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This article is part of the supplement: The ISIBM International Joint Conferences on Bioinformatics, Systems Biology and Intelligent Computing (IJCBS)

Open Access Research

Feature amplified voting algorithm for functional analysis of protein superfamily

Che-Lun Hung1, Chihan Lee2, Chun-Yuan Lin3, Chih-Hung Chang1, Yeh-Ching Chung1* and Chuan Yi Tang1

Author Affiliations

1 Department of Computer Science, National Tsing Hua University, 101, Section 2 Kuang Fu Road, Hsinchu, Taiwan 300

2 Macronix International Co., Ltd., 16, Li-Hsin Road, Science Park, Hsinchu, Taiwan 300

3 Department of Computer Science and Information Engineering, Chang Gung University, 259 Wen Hwa 1st Road, Kwei Shan, Taoyuan 333, Taiwan.

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BMC Genomics 2010, 11(Suppl 3):S14  doi:10.1186/1471-2164-11-S3-S14

Published: 1 December 2010

Abstract

Background

Identifying the regions associated with protein function is a singularly important task in the post-genomic era. Biological studies often identify functional enzyme residues by amino acid sequences, particularly when related structural information is unavailable. In some cases of protein superfamilies, functional residues are difficult to detect by current alignment tools or evolutionary strategies when phylogenetic relationships do not parallel their protein functions. The solution proposed in this study is Feature Amplified Voting Algorithm with Three-profile alignment (FAVAT). The core concept of FAVAT is to reveal the desired features of a target enzyme or protein by voting on three different property groups aligned by three-profile alignment method. Functional residues of a target protein can then be retrieved by FAVAT analysis. In this study, the amidohydrolase superfamily was an interesting case for verifying the proposed approach because it contains divergent enzymes and proteins.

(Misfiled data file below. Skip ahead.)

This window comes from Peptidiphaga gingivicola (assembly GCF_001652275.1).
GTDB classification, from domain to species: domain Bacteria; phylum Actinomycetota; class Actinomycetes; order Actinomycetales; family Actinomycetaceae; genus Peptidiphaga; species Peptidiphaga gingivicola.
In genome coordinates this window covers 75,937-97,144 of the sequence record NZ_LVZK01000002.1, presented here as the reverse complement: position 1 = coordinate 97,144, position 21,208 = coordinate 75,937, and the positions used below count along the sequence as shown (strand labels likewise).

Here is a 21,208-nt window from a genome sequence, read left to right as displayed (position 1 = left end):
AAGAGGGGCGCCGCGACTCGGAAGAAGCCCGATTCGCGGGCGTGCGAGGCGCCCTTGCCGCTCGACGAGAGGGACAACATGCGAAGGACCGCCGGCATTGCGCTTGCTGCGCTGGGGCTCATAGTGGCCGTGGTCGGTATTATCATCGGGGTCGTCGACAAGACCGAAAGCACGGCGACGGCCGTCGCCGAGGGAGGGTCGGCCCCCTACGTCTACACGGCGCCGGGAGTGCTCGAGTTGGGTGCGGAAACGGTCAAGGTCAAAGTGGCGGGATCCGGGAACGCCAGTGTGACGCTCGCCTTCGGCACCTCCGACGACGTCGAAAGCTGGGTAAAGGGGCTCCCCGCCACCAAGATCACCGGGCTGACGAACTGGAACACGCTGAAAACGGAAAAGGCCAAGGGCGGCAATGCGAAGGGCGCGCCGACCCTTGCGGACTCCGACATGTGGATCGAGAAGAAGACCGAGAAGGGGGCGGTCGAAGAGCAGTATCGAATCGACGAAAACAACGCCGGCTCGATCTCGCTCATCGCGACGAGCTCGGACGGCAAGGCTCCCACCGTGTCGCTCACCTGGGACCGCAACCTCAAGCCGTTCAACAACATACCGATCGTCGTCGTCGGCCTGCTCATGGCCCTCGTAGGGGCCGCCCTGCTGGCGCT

Results

The FAVAT was used to identify critical residues of mammalian imidase, a member of the amidohydrolase superfamily. Members of this superfamily were first classified by their functional properties and sources of original organisms. After FAVAT analysis, candidate residues were identified and compared to a bacterial hydantoinase in which the crystal structure (1GKQ) has been fully elucidated. One modified lysine, three histidines and one aspartate were found to participate in the coordination of metal ions in the active site. The FAVAT analysis also redressed the misrecognition of metal coordinator Asp57 by the multiple sequence alignment (MSA) method. Several other amino acid residues known to be related to the function or structure of mammalian imidase were also identified.

Conclusions

The FAVAT is shown to predict functionally important amino acids in amidohydrolase superfamily. This strategy effectively identifies functionally important residues by analyzing the discrepancy between the sequence and functional properties of related proteins in a superfamily, and it should be applicable to other protein families.